Maintaining productivity and positivity in the workplace is an ongoing struggle for many businesses and employees. The grind of 9-to-5 life weighs on people and makes it hard to find excitement and motivation throughout the day.
Whether you are a startup, researcher or consultant, at some point you may find yourself in a situation where you need to write a proposal for funding. Preparing proposals is a detailed process that takes lots of precious time and if you’re not familiar with the best practices for writing them, I dare say you may be wasting your time.
Do you ever find yourself stuck in a meeting that’s stalling? Does the agenda seem to accomplish no tangible outcomes? Perhaps you find yourself wondering what’s next after an important summit, or frustrated with the lack of direction after a meaningful brainstorm or discussion.
How can mind mapping help businesses elevate performance and strive towards innovation? Every entrepreneur or business professional will agree that an exceptional business performance is what drives the company and exemplifies a solid base for success, amongst great competition and fast moving markets, always hungry for innovation and groundbreaking products or services.
Innovation is as important for small business as for large ones, but most of the books and other writings available focus on the big firms. In his new book The Innovation Formula, Langdon Morris provides insights for the small business leader or entrepreneur about how to be fantastically successful at innovation even with very limited time and capital to invest.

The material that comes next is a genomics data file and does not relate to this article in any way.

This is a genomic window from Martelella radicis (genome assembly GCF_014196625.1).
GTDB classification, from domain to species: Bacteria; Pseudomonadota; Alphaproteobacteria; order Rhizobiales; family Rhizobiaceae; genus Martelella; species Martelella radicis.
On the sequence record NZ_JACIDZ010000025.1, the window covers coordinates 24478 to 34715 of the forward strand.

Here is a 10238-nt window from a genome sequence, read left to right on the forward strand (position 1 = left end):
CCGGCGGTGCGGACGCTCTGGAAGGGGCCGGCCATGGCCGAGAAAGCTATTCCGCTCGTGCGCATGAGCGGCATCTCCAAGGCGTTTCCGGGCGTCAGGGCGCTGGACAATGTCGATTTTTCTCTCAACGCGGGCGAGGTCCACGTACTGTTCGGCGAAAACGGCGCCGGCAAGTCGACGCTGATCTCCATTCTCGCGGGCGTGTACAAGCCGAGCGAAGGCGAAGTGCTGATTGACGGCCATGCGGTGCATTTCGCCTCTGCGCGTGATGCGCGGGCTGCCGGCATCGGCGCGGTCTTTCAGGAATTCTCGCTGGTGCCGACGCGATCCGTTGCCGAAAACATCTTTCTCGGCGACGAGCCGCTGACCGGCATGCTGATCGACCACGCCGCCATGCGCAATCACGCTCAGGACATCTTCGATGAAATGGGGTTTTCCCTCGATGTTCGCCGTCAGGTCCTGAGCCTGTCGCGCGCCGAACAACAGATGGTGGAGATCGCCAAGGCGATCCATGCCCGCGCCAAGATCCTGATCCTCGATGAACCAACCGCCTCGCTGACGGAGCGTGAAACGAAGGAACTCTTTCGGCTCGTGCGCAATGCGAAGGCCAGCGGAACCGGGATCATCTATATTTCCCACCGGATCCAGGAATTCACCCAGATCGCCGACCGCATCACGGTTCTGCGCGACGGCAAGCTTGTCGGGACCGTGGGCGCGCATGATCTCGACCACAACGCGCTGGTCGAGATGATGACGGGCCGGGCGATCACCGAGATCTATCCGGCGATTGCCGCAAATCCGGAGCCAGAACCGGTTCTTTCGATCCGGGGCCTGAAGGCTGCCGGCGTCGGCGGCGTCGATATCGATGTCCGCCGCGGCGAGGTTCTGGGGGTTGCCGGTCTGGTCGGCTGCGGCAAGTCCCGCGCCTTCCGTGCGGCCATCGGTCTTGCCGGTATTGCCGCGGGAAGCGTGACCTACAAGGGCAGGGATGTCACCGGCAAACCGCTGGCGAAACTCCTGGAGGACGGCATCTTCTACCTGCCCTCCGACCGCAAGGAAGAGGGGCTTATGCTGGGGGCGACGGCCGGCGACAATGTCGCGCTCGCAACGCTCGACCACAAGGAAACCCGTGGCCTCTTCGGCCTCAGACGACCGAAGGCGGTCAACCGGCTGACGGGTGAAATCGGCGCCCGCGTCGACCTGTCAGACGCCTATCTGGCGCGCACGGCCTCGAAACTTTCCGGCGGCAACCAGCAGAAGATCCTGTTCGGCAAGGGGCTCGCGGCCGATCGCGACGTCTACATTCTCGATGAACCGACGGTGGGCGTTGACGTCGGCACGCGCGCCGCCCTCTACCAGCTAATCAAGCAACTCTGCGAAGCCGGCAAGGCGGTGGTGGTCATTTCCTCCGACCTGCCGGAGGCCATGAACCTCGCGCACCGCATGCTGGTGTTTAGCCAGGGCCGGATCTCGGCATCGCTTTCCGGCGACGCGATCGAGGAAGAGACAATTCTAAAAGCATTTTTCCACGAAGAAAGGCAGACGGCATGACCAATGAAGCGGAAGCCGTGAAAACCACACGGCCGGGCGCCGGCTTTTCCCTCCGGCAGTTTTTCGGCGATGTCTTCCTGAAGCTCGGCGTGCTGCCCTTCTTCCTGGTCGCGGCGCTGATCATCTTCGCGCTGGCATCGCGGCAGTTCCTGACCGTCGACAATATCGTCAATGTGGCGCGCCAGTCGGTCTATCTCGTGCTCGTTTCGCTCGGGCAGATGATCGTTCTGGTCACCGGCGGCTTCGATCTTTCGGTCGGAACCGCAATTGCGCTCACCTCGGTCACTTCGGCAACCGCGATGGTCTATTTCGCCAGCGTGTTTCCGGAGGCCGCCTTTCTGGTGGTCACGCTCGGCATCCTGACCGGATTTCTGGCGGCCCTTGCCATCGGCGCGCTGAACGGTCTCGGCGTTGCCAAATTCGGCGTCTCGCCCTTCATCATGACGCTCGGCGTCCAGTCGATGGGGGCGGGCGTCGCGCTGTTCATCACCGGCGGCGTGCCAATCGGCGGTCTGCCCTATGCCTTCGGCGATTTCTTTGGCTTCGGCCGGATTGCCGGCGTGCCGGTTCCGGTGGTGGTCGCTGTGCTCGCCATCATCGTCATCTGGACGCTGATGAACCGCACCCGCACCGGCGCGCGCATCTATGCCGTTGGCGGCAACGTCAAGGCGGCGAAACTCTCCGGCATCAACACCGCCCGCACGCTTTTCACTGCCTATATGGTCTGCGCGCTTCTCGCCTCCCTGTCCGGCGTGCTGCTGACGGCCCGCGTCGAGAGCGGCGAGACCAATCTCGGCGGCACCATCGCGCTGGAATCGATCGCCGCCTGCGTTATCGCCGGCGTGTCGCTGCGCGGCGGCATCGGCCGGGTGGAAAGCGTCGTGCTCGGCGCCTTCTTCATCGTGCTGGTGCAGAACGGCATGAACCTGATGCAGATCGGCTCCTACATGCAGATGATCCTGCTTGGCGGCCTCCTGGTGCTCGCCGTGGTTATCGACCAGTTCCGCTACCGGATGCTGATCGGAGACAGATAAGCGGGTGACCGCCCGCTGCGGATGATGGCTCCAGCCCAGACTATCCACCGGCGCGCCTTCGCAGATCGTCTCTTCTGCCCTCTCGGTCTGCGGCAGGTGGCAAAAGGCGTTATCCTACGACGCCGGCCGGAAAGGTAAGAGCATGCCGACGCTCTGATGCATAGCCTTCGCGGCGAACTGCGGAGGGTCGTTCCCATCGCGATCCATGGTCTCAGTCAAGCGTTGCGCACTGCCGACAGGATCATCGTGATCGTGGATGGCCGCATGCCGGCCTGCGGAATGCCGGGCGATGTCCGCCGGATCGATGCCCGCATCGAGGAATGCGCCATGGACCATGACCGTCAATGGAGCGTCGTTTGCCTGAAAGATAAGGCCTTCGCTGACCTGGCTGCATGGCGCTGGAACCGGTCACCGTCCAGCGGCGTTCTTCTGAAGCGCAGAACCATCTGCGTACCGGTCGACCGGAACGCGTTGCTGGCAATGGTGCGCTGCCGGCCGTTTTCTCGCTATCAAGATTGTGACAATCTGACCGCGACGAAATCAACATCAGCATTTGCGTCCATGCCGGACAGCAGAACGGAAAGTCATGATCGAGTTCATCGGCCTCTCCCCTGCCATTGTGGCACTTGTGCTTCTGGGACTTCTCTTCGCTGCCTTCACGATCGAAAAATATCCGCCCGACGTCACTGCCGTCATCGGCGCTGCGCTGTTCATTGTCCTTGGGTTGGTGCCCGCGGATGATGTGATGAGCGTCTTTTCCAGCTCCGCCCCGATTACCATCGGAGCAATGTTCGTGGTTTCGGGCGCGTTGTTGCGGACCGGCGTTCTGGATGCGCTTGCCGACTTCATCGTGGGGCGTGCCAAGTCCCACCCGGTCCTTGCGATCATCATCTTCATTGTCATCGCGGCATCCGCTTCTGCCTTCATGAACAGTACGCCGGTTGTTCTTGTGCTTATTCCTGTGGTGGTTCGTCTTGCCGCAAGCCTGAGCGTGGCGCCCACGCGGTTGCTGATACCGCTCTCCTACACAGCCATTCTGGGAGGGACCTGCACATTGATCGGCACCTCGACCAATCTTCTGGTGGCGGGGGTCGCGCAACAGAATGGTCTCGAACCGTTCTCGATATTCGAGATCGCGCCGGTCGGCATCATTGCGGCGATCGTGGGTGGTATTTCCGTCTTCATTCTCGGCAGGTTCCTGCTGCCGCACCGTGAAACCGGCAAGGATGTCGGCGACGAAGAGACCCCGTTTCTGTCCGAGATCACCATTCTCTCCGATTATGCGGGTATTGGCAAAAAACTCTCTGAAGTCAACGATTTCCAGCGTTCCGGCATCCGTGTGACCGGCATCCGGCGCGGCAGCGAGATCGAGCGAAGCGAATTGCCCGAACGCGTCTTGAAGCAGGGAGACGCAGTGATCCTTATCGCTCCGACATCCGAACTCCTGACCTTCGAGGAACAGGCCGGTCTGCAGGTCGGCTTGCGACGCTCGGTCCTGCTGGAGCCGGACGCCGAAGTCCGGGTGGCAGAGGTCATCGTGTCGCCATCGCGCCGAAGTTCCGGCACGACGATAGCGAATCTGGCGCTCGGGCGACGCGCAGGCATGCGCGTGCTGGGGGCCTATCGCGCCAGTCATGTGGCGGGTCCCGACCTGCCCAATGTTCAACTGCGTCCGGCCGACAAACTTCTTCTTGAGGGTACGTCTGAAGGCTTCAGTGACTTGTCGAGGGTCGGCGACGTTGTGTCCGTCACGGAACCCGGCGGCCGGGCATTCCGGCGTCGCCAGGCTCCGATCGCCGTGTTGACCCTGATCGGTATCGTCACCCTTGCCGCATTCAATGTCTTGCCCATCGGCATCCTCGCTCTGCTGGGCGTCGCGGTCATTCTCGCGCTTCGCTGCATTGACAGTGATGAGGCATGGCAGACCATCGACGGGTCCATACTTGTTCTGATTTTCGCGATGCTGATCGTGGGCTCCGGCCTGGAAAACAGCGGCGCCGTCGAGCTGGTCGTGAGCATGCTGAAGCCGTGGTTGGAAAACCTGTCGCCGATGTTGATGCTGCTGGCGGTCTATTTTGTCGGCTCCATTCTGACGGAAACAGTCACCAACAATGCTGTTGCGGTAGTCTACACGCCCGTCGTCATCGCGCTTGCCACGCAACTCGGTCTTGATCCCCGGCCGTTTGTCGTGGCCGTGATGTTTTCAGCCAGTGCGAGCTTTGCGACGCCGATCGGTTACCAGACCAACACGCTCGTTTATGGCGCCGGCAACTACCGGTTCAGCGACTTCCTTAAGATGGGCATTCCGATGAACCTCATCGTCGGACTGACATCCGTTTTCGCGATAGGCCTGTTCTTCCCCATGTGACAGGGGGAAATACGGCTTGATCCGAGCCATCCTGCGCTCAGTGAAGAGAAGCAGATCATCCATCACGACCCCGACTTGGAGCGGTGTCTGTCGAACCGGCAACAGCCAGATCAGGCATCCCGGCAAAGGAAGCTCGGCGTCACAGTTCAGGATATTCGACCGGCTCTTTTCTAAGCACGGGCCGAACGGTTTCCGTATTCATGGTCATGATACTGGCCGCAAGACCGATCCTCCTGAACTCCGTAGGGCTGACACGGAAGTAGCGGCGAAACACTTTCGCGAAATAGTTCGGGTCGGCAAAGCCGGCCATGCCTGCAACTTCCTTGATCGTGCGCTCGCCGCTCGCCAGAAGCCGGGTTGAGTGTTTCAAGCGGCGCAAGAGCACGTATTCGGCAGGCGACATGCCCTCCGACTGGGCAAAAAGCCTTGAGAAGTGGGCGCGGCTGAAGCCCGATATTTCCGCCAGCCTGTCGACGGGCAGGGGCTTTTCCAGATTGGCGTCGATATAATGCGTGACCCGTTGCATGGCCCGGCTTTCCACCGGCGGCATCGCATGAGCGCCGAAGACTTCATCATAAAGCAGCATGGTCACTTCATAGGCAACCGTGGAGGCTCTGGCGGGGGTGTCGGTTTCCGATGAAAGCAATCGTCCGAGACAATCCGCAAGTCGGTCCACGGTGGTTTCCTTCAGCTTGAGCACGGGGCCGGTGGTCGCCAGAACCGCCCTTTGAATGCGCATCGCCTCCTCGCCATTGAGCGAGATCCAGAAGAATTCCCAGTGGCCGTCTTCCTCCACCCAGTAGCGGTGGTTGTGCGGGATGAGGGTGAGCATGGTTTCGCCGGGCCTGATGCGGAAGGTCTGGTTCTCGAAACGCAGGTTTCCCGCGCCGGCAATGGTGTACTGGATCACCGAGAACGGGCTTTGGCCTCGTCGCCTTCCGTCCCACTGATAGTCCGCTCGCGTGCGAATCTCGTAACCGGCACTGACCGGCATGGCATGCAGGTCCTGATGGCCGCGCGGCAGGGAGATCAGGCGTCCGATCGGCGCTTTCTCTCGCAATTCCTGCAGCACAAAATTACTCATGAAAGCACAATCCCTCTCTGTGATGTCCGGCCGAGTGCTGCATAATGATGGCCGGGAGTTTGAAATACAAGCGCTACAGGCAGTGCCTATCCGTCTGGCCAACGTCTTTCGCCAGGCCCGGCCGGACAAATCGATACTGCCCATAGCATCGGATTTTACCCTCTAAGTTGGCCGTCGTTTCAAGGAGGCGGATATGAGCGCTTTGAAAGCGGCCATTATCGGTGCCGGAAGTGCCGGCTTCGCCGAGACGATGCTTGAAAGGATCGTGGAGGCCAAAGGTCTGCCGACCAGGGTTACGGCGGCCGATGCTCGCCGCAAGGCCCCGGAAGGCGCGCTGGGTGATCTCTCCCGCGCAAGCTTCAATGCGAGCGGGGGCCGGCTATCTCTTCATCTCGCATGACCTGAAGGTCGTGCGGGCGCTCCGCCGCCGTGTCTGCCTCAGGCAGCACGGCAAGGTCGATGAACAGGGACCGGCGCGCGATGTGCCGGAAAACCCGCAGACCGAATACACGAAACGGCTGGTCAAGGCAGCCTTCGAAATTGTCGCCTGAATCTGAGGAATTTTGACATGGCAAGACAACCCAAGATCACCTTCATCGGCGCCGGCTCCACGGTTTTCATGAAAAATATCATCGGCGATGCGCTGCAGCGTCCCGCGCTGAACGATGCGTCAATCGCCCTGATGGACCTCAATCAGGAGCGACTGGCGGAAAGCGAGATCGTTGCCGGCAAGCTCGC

Time and time again I get asked and challenged on an age-old issue of whether or not mind mapping is, at worst, just another fad, a ”nice to have” or, at best, a real value-adding benefit that has a serious place within a business or organisation.
With the increase of, and dramatic improvement in, mind mapping software and its emergence as a value-adding toolkit conveniently available for use on our computers, laptops, tablets, etc. signifies that mind-mapping can be used within an every-day working environment. Jamie MacDonald takes a closer look at six uses for mind mapping in business situations that most of us engage in on a frequent basis.
Is your head full of ideas or thoughts? Do you have any confusion around an idea, project or problem? Do you simply wish to get them out of your head quickly and in an organized manner? The solution is to create a radial mind map to visually organize your ideas.